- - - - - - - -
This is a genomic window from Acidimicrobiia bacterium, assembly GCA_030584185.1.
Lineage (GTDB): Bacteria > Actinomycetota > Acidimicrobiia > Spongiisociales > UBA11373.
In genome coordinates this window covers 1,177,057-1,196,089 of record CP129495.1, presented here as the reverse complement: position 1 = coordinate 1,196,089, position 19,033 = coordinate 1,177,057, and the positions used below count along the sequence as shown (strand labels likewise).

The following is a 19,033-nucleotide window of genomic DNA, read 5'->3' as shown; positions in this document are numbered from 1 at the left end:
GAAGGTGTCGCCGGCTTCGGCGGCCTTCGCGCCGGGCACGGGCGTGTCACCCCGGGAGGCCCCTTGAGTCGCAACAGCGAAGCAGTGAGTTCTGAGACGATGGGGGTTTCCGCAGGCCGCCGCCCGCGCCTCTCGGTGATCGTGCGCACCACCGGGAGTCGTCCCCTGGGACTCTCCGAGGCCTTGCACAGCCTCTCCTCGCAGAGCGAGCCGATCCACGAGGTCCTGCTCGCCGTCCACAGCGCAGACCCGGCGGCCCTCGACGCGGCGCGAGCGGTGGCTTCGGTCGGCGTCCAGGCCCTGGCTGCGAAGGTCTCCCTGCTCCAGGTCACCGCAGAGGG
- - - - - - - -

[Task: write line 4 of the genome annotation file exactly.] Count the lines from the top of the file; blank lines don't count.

The following is a 19,033-nucleotide window of genomic DNA, read 5'->3' as shown; positions in this document are numbered from 1 at the left end: